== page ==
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800 MHz Reconfiguration

800 MHz Reconfiguration

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800 MHz Reconfiguration

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  1. 800 MHz Reconfiguration Preparing Licensees to Retune Commonwealth of Virginia June 15, 2005

  2. History • Interference first identified in late 1990s • Nextel worked with public safety and FCC to develop “Best Practices” for resolving 800 MHz interference reactively • In 2001, Nextel filed a “White Paper” with FCC to eliminate interference proactively • Nextel joined with public safety and private wireless carriers in 2002 to create the “Consensus Plan” • Intense opposition and lobbying occurred during 2003 and 2004 • FCC issued a decision in August of 2004 • Revised decision was issued in December of 2004 • Nextel accepted responsibilities and obligations on February 7, 2005.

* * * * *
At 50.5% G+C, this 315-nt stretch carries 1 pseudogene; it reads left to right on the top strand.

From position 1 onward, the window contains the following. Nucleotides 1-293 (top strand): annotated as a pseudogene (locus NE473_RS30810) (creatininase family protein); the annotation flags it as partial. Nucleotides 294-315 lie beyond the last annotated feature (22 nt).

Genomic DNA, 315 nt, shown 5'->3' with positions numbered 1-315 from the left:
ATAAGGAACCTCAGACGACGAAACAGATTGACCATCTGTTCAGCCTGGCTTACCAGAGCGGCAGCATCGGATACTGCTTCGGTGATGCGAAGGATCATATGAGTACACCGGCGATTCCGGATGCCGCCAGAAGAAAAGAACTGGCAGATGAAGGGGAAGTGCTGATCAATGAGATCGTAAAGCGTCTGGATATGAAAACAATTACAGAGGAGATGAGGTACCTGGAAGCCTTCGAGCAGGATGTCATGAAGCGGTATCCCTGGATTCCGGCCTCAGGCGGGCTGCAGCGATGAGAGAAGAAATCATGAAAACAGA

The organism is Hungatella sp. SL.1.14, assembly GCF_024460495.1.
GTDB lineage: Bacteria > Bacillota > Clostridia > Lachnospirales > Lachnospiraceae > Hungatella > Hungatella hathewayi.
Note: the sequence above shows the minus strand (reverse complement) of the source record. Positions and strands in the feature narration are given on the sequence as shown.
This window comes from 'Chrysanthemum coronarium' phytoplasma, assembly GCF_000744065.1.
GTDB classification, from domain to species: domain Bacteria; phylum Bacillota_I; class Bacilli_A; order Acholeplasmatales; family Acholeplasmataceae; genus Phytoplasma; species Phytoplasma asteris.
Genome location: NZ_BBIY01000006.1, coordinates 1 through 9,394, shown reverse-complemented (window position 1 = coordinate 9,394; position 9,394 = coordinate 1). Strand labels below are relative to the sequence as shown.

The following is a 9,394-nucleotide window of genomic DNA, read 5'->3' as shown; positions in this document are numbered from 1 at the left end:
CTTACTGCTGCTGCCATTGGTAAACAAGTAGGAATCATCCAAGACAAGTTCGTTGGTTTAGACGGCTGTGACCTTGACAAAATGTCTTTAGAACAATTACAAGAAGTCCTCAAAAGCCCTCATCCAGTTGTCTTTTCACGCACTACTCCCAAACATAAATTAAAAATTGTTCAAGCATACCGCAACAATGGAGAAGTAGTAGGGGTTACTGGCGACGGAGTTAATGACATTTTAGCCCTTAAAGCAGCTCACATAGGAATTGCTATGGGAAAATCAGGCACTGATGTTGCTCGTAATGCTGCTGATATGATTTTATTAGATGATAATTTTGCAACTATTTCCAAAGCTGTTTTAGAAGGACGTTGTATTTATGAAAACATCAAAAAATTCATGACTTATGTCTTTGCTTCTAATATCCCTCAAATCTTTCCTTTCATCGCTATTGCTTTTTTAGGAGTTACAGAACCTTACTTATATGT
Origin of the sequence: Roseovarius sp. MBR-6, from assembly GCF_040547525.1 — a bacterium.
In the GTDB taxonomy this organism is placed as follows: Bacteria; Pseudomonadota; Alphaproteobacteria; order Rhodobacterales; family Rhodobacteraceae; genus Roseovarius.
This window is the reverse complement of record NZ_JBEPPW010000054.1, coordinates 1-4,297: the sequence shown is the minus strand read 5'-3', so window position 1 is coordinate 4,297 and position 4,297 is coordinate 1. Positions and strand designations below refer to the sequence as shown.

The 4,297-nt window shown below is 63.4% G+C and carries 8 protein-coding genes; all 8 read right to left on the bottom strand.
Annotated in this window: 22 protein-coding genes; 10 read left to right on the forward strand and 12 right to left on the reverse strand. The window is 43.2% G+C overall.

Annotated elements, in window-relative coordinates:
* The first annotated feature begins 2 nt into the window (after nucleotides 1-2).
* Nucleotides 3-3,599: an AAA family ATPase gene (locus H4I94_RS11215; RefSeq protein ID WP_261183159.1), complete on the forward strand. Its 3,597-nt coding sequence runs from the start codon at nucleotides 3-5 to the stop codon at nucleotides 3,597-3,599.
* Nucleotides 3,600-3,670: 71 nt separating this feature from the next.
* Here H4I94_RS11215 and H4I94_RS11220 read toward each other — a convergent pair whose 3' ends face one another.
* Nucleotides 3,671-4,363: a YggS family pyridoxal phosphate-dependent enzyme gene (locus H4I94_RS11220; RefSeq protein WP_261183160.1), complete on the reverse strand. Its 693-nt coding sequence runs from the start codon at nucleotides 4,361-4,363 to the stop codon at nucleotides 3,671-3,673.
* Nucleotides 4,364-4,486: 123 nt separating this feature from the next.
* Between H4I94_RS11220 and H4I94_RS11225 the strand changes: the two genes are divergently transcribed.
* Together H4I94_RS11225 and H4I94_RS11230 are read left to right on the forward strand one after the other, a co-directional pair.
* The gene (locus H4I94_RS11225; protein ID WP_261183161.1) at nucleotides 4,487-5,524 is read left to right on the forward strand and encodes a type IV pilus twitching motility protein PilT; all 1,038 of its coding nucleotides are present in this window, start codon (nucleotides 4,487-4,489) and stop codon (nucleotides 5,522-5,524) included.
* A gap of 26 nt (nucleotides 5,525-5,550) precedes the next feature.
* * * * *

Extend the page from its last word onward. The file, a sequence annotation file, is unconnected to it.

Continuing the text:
3. Current 800 MHz band 821 809 824 806 816 General Category NPSPAC (Public Safety) ESMR (Upper 200) Interleaved Spectrum 700 MHz Public Safety Band Cellular A & B Bands Down-Link [MHz] 851 869 854 861 866

  4. Analog Bus/ILT/SMR users would be relocated to 854-862 MHz from their current locations in 851-854 MHz. Up-Link [MHz] 821 815 816 817 824 809 806 700 MHz Public Safety/ Aviation Air- Ground Public Safety/ Bus/ILT/SMR Mixed-Use 16 MHz ( 8 + 8 MHz) General Category 6 MHz (3 + 3 MHz) NPSPAC Public Safety 6 MHz (3 + 3 MHz) Nextel 8 MHz (4 + 4 MHz) Cellular A & B Band Expansion Band Guard Band 869 [MHz] Down-Link 851 854 866 860 861 862 Public Safety users would be relocated to 854-860 MHz from their current locations in 851-854 MHz Reconfiguration: Phase I